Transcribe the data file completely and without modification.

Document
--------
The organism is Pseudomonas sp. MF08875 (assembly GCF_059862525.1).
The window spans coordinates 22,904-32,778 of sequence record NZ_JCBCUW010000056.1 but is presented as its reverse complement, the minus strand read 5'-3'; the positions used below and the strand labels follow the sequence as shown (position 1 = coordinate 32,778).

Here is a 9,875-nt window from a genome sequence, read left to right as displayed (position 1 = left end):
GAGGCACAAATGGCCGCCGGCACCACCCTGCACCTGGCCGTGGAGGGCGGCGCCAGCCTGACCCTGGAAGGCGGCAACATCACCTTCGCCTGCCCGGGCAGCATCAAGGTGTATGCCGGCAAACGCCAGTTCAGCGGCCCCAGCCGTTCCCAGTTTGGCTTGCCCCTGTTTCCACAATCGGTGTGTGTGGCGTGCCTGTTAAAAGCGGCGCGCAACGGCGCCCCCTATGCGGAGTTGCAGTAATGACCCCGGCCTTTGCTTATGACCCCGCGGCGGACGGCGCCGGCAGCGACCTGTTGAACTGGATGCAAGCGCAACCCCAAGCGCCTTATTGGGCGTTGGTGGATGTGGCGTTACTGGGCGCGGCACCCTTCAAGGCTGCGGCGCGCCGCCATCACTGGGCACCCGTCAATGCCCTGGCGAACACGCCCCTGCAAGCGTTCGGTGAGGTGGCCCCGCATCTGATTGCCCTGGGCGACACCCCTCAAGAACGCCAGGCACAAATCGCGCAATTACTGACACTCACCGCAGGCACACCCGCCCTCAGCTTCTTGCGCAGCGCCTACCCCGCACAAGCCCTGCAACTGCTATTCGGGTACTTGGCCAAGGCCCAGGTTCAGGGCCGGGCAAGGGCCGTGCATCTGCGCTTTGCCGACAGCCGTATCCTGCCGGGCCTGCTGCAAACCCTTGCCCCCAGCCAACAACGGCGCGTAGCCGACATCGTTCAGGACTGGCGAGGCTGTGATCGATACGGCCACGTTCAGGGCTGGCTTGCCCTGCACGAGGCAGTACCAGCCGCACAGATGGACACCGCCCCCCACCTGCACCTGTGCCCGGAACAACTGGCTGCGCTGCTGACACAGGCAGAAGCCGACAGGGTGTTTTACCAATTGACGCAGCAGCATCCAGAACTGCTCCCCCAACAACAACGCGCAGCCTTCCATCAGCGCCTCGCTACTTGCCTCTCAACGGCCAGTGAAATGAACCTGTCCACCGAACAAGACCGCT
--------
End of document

The organism is Pseudomonas sp. MF08875 (assembly GCF_059862525.1).
The window spans coordinates 22,904-32,778 of sequence record NZ_JCBCUW010000056.1 but is presented as its reverse complement, the minus strand read 5'-3'; the positions used below and the strand labels follow the sequence as shown (position 1 = coordinate 32,778).

Here is a 9,875-nt window from a genome sequence, read left to right as displayed (position 1 = left end):
GAGGCACAAATGGCCGCCGGCACCACCCTGCACCTGGCCGTGGAGGGCGGCGCCAGCCTGACCCTGGAAGGCGGCAACATCACCTTCGCCTGCCCGGGCAGCATCAAGGTGTATGCCGGCAAACGCCAGTTCAGCGGCCCCAGCCGTTCCCAGTTTGGCTTGCCCCTGTTTCCACAATCGGTGTGTGTGGCGTGCCTGTTAAAAGCGGCGCGCAACGGCGCCCCCTATGCGGAGTTGCAGTAATGACCCCGGCCTTTGCTTATGACCCCGCGGCGGACGGCGCCGGCAGCGACCTGTTGAACTGGATGCAAGCGCAACCCCAAGCGCCTTATTGGGCGTTGGTGGATGTGGCGTTACTGGGCGCGGCACCCTTCAAGGCTGCGGCGCGCCGCCATCACTGGGCACCCGTCAATGCCCTGGCGAACACGCCCCTGCAAGCGTTCGGTGAGGTGGCCCCGCATCTGATTGCCCTGGGCGACACCCCTCAAGAACGCCAGGCACAAATCGCGCAATTACTGACACTCACCGCAGGCACACCCGCCCTCAGCTTCTTGCGCAGCGCCTACCCCGCACAAGCCCTGCAACTGCTATTCGGGTACTTGGCCAAGGCCCAGGTTCAGGGCCGGGCAAGGGCCGTGCATCTGCGCTTTGCCGACAGCCGTATCCTGCCGGGCCTGCTGCAAACCCTTGCCCCCAGCCAACAACGGCGCGTAGCCGACATCGTTCAGGACTGGCGAGGCTGTGATCGATACGGCCACGTTCAGGGCTGGCTTGCCCTGCACGAGGCAGTACCAGCCGCACAGATGGACACCGCCCCCCACCTGCACCTGTGCCCGGAACAACTGGCTGCGCTGCTGACACAGGCAGAAGCCGACAGGGTGTTTTACCAATTGACGCAGCAGCATCCAGAACTGCTCCCCCAACAACAACGCGCAGCCTTCCATCAGCGCCTCGCTACTTGCCTCTCAACGGCCAGTGAAATGAACCTGTCCACCGAACAAGACCGCT